Nov 28, 2011 7:46 PM by Andy Koen
Teachers in Colorado will soon be taking home a report card of their own. The Colorado Department of Education has released new guidelines that help local districts evaluate teacher and principal effectiveness.
Under Senate Bill 191, which passed in 2010, teachers can lose tenure if their students fail to demonstrate academic growth over a period of two consecutive years. Also, tenure must now be earned by demonstrating three consecutive years of academic growth.
The CDE has been developing the framework for measuring that growth for the past 18 months. Half of a teacher's grade is based on student achievement as measured by C-SAP and other standardized tests. The other half is based on professional development.
Principals can measure a teacher's development in 5 areas; their knowledge of content, their teaching environment, how they learning, their personal reflection on practice and their demonstration of leadership.
"It's an effort to bring the focus to student progress because that's what public education or any education should be about," said Paul Lundeen, the Colorado Board of Education member representing the 5th Congressional District. He says the reforms will help the state increase achievement.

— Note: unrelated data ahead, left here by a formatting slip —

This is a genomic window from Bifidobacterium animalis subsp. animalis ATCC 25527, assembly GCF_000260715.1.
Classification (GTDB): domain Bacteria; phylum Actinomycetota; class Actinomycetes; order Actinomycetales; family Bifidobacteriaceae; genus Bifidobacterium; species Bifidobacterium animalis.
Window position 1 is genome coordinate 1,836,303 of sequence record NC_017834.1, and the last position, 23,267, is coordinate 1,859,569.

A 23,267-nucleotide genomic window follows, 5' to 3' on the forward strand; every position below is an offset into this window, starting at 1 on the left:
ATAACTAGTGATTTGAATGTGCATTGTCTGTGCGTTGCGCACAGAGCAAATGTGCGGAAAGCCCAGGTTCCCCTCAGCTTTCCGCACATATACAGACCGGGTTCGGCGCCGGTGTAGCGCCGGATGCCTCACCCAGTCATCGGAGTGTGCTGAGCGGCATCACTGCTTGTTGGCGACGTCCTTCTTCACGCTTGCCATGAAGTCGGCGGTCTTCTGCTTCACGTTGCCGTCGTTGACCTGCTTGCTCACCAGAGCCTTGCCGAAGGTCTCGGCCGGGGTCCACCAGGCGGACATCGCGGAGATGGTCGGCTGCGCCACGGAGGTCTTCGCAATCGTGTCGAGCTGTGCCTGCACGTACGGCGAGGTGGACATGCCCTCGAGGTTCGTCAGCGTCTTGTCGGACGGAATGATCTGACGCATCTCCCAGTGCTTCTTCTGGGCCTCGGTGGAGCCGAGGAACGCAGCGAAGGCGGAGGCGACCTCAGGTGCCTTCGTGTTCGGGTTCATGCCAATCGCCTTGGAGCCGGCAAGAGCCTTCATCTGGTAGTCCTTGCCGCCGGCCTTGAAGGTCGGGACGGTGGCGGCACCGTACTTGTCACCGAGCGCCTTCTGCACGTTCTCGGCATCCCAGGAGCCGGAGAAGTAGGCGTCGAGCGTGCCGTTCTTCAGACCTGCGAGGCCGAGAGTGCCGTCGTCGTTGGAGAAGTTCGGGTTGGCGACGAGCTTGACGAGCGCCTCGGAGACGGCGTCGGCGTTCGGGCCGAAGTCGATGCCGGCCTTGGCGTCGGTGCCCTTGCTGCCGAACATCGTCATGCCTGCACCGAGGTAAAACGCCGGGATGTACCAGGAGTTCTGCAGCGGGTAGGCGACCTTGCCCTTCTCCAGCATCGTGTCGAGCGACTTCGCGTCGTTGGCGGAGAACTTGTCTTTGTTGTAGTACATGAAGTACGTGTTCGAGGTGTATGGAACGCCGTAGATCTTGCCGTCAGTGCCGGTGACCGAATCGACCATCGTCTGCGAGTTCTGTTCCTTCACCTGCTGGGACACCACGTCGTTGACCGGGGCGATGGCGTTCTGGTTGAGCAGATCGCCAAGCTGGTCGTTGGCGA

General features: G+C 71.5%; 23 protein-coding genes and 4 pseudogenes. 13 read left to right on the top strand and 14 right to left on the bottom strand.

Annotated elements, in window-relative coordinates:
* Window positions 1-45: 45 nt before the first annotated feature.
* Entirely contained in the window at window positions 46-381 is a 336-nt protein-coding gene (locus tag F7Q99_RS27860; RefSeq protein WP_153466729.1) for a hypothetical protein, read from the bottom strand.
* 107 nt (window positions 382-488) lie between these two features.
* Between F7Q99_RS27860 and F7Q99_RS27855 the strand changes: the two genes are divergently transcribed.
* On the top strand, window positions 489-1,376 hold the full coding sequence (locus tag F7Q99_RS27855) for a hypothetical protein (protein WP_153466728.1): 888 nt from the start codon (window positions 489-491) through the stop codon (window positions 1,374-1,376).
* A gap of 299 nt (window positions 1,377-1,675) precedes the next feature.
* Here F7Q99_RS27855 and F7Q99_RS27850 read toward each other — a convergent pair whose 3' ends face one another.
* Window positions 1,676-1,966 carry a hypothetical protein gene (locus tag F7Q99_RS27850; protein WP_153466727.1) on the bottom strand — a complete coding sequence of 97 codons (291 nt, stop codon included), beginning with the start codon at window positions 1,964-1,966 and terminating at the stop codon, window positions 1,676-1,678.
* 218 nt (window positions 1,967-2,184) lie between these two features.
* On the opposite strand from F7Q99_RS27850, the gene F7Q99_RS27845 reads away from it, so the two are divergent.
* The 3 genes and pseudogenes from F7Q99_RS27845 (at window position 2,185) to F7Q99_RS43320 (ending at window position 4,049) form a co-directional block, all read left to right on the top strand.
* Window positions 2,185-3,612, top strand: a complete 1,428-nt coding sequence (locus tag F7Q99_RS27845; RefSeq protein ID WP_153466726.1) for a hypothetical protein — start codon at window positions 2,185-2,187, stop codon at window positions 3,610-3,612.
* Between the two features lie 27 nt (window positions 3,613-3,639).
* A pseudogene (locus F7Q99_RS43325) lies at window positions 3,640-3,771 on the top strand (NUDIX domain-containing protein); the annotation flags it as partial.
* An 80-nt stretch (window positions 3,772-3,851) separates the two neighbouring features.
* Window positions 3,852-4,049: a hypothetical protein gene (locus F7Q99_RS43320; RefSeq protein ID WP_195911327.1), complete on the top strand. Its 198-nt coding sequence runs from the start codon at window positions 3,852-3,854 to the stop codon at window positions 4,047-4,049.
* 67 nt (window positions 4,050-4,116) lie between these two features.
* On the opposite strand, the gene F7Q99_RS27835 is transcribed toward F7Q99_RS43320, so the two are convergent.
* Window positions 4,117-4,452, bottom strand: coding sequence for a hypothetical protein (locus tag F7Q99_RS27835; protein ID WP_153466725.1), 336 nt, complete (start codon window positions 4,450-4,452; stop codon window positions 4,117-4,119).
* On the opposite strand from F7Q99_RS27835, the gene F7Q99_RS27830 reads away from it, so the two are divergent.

"It's a way for each teacher to be measured and each leader also, principals in the schools will be measured also, base at least in part (50 percent) on student achievement."
Some education advocates are calling into question the costs of the new law. Angela Engel of the group Uniting 4 Kids says the reforms are growing bureaucracy at the expense of classrooms.
She points out the number of employees working for the CDE has grown by 41 percent in the past decade. During much of that same time period, lawmakers have slashed funding to local school districts.
"We're seeing that department get bigger and bigger, we're seeing the United States Department of Education getting bigger and bigger and where we want to grow is in the classroom and with the student," Engel said.
Pilot programs of the new teacher grading system will be introduced later this school year in districts across the state. In Colorado Springs, Harrison District 2 has already adopted a pay for performance model and Lundeen says their administrators will simply compare the standards to the practices they are already using.
Under SB-191, lawmakers must vote this spring whether to accept the new standards as law.
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